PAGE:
Tuesday, August 12, 2008

Things Worth Reading

Currently, I have a mess of half-formed ideas, a couple of ugly projects, and more than a little activity in my personal life. I suspect when this phase finishes, I will have another batch of blog posts.

In the meantime, I found these in my Google Reader:

From Cognitive Edge - a discussion on working together and sharing information across "silos".

The mistake a lot of people make is to assume that people want a lot of messy experiential data synthesized into best practice documents and doctrine. As previously mentioned the Iraq war showed the power of fragmented, experience based blogging without synthesis to communicate knowledge literally in the field under fire. People spend hours on the internet, reading blogs and surfing in part because the material is fragmented, unstructured and encourages serendipitous discovery.
- Dave Snowden


No wonder people like my blog. It's about as messy and experiential as one gets while still being under the guise of "professional."

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From The Rapid eLearning Blog - the 3 essential questions every learner wants answered.

- Make the course relevant to the learner.
- Help the learner understand how they’ll use the information.
- Create a way for the learner to prove they understand it. The closer you can get to how they would apply the information in the real world, the better the learning experience.

Quiz questions are fine, but the reality is that we rarely have to make multiple choice decisions outside of elearning courses and the occasional Cosmopolitan survey. Ideally we design a way to measure the learners understanding that is more than selecting correct answers. - Tom Kuhlmann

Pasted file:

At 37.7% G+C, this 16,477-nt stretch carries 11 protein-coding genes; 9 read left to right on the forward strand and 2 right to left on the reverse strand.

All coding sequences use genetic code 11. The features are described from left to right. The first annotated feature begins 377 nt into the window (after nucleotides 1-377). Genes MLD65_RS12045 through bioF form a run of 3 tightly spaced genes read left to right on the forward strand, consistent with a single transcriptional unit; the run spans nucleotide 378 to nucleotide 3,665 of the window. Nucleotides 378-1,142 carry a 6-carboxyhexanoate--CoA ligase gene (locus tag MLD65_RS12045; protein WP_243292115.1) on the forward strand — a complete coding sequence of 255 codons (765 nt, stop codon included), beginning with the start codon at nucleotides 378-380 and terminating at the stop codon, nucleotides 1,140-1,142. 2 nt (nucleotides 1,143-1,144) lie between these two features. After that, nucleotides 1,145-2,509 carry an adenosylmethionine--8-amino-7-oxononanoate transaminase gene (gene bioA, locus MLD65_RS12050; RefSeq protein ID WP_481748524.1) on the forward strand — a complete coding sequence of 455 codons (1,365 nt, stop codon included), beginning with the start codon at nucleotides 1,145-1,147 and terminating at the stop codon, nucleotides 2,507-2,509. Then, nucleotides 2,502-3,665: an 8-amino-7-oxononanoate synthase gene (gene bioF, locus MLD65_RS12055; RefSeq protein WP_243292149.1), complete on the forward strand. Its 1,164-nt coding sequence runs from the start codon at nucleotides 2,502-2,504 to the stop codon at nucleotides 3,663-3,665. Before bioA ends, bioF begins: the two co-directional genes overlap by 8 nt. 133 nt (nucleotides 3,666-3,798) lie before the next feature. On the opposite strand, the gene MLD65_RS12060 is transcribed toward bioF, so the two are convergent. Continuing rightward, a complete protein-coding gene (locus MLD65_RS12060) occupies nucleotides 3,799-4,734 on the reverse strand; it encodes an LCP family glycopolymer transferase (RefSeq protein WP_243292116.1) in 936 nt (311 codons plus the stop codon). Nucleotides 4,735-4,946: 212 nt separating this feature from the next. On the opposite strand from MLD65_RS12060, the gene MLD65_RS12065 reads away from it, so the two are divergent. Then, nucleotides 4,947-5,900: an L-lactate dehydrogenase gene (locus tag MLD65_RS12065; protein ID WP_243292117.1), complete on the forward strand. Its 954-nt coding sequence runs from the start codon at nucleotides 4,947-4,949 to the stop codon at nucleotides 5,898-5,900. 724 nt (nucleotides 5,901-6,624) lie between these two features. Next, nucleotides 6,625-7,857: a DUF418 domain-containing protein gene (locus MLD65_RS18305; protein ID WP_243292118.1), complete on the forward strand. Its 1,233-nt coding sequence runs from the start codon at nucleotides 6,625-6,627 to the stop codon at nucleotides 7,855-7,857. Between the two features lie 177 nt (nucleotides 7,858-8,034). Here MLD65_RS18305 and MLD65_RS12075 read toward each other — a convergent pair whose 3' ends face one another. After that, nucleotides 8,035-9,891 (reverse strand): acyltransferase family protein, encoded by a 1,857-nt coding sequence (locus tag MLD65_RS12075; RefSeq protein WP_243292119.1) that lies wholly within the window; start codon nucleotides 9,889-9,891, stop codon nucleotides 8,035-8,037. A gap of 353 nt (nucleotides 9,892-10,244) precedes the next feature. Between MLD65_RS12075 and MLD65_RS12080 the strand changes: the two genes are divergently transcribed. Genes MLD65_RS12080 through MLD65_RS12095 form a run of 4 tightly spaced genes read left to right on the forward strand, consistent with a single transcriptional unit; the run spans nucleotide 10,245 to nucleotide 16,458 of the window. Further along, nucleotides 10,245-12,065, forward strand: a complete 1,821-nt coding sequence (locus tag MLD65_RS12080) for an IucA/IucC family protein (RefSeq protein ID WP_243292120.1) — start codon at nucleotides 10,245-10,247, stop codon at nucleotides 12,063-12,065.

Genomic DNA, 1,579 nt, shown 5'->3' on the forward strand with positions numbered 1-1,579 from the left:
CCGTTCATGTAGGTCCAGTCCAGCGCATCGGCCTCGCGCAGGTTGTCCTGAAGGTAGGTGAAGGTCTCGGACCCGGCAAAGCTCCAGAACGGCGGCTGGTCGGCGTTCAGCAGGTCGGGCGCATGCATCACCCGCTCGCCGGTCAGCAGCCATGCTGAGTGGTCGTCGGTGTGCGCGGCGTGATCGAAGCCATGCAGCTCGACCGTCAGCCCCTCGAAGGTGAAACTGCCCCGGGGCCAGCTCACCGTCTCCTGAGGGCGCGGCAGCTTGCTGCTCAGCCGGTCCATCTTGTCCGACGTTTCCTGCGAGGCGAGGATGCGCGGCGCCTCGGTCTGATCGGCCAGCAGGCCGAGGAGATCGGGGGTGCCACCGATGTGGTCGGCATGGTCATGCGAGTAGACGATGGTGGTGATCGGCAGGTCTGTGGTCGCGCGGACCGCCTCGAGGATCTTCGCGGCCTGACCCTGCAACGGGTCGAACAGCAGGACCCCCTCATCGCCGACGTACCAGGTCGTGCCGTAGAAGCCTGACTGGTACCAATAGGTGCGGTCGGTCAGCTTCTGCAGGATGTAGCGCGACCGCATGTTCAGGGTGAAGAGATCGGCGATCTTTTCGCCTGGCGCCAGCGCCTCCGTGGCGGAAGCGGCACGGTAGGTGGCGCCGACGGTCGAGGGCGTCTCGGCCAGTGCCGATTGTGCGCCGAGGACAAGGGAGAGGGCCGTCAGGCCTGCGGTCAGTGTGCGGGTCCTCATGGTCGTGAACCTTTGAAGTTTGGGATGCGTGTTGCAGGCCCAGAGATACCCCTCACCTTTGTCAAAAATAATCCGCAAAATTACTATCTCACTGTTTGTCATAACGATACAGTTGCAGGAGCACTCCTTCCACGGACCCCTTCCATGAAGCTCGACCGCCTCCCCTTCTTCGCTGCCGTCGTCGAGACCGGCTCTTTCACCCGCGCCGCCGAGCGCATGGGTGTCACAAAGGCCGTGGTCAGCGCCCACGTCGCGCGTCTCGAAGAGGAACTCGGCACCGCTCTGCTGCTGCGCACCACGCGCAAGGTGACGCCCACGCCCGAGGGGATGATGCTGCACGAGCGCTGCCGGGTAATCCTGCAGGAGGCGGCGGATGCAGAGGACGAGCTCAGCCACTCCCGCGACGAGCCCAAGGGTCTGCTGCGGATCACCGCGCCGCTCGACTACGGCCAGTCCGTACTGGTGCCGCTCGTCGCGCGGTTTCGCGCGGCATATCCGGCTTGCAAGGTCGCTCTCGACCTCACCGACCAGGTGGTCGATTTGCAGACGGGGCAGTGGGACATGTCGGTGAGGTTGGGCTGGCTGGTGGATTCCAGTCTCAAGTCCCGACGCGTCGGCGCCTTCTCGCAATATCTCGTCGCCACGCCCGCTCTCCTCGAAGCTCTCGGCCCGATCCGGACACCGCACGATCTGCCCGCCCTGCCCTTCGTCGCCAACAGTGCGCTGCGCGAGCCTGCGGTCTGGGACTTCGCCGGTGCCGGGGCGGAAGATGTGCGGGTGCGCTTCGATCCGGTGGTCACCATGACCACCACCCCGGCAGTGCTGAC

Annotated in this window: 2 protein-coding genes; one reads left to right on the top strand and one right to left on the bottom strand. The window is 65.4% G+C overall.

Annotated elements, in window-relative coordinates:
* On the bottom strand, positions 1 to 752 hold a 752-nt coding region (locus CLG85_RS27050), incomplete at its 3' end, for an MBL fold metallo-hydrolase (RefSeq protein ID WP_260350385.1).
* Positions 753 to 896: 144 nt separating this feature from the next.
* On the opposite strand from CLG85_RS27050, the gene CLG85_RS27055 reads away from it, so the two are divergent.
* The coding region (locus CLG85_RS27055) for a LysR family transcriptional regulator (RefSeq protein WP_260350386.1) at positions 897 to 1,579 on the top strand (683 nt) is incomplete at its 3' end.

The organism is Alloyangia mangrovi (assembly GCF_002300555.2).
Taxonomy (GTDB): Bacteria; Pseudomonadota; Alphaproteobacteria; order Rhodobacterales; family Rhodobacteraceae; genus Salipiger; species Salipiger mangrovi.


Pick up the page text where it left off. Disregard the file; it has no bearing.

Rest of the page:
And if you don't expect them to USE it, don't try to develop a course around it!!!!

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Some of the issues we run into as educators as we redefine our professional identity is also felt in other fields.

At the moment, DIY Crafters tend to clamor for "theory". Theory is sexy. There are some insanely smart and savvy people in the craft community, and many seem to be waiting for the next Foucault or Baudrillard to create a unification theory of craft to move everyone forward. Theory has its place, but I would counter that Craft needs to embrace Art History as never before. Craft history tends to exist in a "decorative arts" ghetto that I think will look increasingly irrelevant in ten or fifteen years. When Craft artists broaden their knowledge of the past (which is only natural), their work becomes deeper, weaving itself into the continuum of craft history. - Garth Johnson, Extreme Craft


BTW - due to the Soft Porn Latch rug, the link is not entirely safe for work.

Though Garth tackles this from the Arts and Crafts perspective, I think it applies to us as well. Theory does have its place, but, in my mind, determining what REALLY works with all of the information we have at our disposal (both contemporary and historical) will be critical.

We talk a lot about assessment. The how-tos, whys and wherefores.

What are we actually going to do with the results?

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